Tagged With volume


Among the many portable gadgets that the smartphone has killed off -- digital camera, PDA, sat nav -- is the MP3 player. Phones are now very competent jukeboxes with some great apps, but are you putting up with an average-quality listening experience when you don't need to? Here are four ways to change that.

Predicting the future is near impossible -- but that doesn‘t stop us all from having a red hot go. Human beings have been predicting the future since the beginning of history and the results range from the hilarious to the downright uncanny.

One thing all future predictions have in common: they‘re rooted in our current understanding of how the world works. It‘s difficult to escape that mindset. We have no idea how technology will evolve, so our ideas are connected to the technology of today.


iOS: Siri, Apple's personal assistant for the iPhone 4S and above, can be a little bit of a chatterbox. Redditor iQuitter notes, however, that Siri has separate volume from the rest of your phone -- so if you want to turn her down, you'll have to do it independently of your ringer volume.


Android: I've been known to just set my phone to vibrate because I don't want the ringer going off in a silent room, and then I wind up missing a call if the phone is on my desk and I'm watching a movie. RingDimmer for Android is a new app that uses your phone's microphone to automatically detect the noise level where you are, and sets the ringer appropriately so you never miss a call.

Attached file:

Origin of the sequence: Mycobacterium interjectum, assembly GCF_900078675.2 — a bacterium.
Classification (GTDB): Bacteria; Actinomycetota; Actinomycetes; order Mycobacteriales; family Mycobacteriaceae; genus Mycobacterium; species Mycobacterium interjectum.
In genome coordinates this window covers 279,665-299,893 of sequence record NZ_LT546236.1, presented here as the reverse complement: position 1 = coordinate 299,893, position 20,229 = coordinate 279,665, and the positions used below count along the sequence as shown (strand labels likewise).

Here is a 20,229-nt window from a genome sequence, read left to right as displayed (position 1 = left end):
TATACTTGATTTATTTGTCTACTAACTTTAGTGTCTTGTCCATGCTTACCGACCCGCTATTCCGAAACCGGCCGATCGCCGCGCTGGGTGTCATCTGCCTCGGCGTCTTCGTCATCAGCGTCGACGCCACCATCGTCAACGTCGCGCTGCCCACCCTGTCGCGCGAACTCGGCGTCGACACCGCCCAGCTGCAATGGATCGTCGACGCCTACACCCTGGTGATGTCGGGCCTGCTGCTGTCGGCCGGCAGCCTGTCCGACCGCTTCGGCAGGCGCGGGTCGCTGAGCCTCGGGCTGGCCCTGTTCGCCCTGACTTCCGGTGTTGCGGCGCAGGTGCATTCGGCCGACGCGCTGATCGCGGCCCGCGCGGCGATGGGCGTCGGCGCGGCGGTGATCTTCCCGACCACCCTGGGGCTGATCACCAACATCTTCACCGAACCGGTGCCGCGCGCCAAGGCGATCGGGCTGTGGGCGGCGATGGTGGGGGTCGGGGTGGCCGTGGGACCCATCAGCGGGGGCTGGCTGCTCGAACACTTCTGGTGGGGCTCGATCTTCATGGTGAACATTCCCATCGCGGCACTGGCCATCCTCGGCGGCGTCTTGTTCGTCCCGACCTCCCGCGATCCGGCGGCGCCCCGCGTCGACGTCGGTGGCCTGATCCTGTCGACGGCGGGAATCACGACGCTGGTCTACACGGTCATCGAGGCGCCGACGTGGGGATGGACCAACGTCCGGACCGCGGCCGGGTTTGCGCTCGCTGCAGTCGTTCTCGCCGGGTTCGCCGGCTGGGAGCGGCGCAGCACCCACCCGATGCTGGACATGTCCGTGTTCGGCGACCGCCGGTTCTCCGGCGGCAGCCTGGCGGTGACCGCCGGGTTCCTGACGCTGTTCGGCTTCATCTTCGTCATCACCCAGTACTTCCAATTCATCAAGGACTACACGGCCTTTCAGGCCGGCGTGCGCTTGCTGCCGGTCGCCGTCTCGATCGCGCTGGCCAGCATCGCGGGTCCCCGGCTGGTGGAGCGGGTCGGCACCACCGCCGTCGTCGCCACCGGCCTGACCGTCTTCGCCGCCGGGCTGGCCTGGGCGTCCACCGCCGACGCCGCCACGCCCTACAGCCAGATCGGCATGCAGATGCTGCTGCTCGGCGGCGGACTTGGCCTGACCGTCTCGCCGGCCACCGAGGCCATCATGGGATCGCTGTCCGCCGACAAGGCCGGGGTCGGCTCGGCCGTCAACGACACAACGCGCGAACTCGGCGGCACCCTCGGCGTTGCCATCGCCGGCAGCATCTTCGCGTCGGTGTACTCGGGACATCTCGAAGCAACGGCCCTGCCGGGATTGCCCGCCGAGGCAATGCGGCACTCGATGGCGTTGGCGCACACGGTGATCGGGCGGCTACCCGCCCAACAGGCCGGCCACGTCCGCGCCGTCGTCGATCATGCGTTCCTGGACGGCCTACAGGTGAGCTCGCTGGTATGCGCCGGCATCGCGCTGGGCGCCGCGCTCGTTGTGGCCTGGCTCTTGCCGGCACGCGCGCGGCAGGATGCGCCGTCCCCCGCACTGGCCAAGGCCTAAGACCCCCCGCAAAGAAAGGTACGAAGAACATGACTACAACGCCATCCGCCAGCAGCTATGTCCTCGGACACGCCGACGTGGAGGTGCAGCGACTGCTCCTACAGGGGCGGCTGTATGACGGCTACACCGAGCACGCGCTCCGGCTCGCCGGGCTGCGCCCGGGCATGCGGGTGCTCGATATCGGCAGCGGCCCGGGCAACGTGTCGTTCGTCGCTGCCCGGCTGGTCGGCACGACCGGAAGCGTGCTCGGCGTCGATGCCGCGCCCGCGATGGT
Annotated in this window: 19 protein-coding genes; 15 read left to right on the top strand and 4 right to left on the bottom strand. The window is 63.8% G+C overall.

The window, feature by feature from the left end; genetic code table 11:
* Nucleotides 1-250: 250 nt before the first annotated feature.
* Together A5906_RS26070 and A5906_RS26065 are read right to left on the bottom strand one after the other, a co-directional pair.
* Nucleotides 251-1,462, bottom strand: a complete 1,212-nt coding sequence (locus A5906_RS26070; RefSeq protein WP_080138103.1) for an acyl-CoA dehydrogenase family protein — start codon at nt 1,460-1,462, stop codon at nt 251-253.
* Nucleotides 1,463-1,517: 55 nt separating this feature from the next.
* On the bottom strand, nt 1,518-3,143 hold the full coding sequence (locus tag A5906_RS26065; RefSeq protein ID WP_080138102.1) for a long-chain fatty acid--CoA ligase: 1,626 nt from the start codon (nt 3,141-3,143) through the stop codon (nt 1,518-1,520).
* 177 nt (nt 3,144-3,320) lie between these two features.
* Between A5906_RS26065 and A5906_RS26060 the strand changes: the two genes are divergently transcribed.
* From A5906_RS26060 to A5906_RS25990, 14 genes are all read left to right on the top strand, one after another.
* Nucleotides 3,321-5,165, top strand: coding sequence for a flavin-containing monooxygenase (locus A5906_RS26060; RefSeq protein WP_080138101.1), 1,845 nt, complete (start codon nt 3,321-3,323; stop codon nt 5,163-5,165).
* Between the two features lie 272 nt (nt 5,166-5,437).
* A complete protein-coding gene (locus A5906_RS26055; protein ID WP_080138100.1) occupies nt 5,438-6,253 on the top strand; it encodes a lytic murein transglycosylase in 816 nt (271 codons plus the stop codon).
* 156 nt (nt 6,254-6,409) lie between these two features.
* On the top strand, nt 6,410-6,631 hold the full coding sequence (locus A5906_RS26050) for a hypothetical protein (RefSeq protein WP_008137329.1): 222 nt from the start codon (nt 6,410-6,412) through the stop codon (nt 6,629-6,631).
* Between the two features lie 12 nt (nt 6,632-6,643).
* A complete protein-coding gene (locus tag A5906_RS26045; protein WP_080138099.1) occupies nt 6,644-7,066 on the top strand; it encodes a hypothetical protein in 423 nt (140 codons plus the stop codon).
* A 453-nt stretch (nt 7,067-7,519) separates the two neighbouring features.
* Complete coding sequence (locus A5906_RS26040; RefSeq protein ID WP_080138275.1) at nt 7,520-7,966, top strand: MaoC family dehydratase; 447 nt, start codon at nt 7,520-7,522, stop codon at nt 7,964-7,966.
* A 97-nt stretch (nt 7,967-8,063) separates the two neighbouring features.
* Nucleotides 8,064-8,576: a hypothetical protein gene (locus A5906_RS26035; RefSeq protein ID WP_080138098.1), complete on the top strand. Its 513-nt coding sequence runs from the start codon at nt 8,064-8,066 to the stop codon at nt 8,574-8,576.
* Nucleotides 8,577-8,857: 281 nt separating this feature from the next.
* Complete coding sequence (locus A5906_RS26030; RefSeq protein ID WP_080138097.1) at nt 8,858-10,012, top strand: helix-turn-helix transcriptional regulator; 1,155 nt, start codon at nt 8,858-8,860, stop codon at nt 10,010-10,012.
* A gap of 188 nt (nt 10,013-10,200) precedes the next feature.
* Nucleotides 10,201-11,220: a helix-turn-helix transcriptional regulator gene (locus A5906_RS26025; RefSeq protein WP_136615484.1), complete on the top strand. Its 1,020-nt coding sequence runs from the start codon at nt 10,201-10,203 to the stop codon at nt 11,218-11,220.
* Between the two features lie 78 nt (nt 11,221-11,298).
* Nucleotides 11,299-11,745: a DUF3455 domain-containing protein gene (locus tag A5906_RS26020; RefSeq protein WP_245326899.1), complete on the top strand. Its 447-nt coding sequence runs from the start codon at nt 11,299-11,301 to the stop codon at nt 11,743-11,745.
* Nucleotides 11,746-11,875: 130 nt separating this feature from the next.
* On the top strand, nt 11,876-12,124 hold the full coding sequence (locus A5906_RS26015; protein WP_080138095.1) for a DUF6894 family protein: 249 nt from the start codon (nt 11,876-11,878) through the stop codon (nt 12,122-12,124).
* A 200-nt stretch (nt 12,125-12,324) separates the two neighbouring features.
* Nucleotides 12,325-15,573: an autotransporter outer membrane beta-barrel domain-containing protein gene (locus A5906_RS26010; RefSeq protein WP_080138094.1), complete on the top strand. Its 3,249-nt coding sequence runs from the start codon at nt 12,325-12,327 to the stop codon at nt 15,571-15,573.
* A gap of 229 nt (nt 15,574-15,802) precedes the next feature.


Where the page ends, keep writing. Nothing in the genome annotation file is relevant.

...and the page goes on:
Having your iPhone (or other iDevice) blasting at full volume is not only annoying for others, it can potentially damage your hearing. If you're using an iPhone (or iPod), you can restrict and lock the volume with a simple tweak.


Android: One of the complaints I hear from people who switch from the BlackBerry to Android is that they miss the ability to customise "profiles" of system sounds they can switch between based on where they are or whether they want to be disturbed. Volume Rocker for Android is a utility that has those profiles and lets you tweak them so they're just right for you.


Windows only: Freeware application VolumeTouch controls your system volume through your mouse's scroll wheel and customizable keyboard shortcuts. VolumeTouch may appear very similar to previously mentioned Volumouse, and it is, but a few features set it apart in the pros column. Most notably, VolumeTouch adds a great live-preview volume meter that displays your volume level in meter or percentage form as you change it. On the flip side, it's not quite as robust on features as Volumouse, so if you use Volumouse for more than basic system volume control, it may not be for you. Whichever you prefer, both apps are great for adding more control and quicker access to your system volume. VolumeTouch is freeware, Windows only.